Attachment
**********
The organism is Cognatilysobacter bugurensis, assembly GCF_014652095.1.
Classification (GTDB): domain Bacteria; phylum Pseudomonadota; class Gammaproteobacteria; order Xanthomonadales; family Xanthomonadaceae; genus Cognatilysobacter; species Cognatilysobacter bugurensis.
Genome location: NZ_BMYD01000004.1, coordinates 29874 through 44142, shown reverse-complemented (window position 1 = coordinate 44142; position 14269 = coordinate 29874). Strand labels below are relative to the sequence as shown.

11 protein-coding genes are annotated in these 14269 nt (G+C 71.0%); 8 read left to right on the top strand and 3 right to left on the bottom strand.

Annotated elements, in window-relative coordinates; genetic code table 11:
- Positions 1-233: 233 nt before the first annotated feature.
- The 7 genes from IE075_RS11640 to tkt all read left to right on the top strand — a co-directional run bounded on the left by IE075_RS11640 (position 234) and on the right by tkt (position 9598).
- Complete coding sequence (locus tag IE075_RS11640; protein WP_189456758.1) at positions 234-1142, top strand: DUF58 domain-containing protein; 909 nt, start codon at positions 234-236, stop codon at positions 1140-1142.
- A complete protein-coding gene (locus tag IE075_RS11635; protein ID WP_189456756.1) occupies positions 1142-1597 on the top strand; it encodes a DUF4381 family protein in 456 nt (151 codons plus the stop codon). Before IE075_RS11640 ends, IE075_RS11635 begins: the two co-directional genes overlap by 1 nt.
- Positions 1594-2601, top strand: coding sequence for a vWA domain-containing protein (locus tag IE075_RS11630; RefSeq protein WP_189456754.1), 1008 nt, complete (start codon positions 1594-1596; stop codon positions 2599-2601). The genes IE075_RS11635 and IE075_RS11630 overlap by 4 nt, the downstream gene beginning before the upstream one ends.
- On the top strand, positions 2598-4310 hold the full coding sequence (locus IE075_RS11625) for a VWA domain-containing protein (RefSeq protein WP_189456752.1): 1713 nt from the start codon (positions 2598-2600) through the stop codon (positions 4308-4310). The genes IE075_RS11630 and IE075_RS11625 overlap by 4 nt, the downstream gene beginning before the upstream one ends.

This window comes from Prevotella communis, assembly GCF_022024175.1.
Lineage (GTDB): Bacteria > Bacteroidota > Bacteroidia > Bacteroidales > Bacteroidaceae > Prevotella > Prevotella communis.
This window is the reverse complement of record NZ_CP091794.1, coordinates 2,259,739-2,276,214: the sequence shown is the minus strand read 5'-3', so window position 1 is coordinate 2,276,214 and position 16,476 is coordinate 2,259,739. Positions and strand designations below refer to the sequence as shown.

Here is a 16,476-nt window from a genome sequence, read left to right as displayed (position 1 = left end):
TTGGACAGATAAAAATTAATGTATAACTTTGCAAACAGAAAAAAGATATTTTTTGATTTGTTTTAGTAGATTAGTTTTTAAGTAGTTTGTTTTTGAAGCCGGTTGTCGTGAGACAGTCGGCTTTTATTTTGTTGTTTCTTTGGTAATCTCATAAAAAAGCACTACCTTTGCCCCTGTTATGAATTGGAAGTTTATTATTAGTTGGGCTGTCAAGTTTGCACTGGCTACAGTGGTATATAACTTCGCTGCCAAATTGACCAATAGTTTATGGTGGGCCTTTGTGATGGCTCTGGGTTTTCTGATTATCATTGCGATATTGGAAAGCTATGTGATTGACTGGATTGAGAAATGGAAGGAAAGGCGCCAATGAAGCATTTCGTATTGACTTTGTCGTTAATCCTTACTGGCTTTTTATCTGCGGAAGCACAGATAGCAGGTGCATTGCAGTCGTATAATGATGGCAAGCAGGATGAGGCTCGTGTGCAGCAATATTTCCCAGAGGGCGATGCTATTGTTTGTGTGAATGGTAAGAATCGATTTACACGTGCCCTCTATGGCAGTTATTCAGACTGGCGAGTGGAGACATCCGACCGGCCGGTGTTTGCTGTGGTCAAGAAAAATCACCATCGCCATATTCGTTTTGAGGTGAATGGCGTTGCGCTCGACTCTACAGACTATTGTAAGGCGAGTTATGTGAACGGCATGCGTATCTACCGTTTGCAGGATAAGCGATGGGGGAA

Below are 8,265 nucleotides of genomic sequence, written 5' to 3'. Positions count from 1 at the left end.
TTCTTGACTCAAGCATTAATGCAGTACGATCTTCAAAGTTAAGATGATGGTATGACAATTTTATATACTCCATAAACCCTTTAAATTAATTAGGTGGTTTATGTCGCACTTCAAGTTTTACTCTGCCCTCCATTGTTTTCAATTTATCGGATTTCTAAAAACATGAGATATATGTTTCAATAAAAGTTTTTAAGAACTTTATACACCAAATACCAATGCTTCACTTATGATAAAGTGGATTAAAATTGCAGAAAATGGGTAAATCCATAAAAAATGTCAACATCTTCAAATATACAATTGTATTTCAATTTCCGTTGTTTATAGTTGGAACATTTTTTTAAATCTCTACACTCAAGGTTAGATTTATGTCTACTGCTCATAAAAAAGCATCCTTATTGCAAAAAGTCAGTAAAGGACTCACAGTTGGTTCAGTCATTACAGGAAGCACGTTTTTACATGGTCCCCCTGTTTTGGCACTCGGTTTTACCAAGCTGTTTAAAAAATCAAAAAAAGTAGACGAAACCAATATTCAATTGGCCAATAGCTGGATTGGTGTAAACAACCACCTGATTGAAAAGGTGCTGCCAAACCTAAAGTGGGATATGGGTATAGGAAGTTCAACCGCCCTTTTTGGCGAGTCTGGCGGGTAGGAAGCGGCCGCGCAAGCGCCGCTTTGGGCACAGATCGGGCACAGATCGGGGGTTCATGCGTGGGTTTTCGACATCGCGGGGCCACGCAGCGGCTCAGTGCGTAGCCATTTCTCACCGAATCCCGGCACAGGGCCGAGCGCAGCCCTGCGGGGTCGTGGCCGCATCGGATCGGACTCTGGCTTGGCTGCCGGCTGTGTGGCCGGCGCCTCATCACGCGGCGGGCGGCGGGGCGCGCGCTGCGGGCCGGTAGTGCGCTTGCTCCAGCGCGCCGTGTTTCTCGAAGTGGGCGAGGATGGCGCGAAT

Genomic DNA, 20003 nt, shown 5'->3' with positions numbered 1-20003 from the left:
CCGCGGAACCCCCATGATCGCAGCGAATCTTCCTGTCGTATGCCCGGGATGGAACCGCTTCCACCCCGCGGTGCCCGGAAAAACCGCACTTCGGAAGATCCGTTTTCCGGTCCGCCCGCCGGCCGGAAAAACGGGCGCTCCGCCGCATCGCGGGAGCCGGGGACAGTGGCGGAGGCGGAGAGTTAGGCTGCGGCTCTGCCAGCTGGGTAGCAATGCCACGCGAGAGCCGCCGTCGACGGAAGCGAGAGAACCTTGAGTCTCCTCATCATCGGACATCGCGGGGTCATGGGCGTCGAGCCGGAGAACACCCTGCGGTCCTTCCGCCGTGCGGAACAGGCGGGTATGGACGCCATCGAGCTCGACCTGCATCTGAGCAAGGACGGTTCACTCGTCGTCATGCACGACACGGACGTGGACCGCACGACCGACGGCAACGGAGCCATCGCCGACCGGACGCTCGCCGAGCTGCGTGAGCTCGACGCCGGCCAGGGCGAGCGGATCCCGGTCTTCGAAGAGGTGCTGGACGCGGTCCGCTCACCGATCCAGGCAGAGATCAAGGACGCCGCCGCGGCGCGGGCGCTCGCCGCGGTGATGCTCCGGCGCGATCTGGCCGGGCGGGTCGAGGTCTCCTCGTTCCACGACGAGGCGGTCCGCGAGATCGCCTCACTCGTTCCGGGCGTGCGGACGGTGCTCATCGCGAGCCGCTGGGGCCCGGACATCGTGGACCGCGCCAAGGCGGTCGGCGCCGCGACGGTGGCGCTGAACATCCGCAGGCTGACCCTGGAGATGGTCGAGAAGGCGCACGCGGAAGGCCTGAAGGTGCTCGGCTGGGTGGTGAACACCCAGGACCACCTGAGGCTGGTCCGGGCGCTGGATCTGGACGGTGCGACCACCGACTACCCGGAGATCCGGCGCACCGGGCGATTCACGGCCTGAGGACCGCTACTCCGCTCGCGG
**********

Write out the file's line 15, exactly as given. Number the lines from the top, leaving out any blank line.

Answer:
Here is a 16,476-nt window from a genome sequence, read left to right as displayed (position 1 = left end):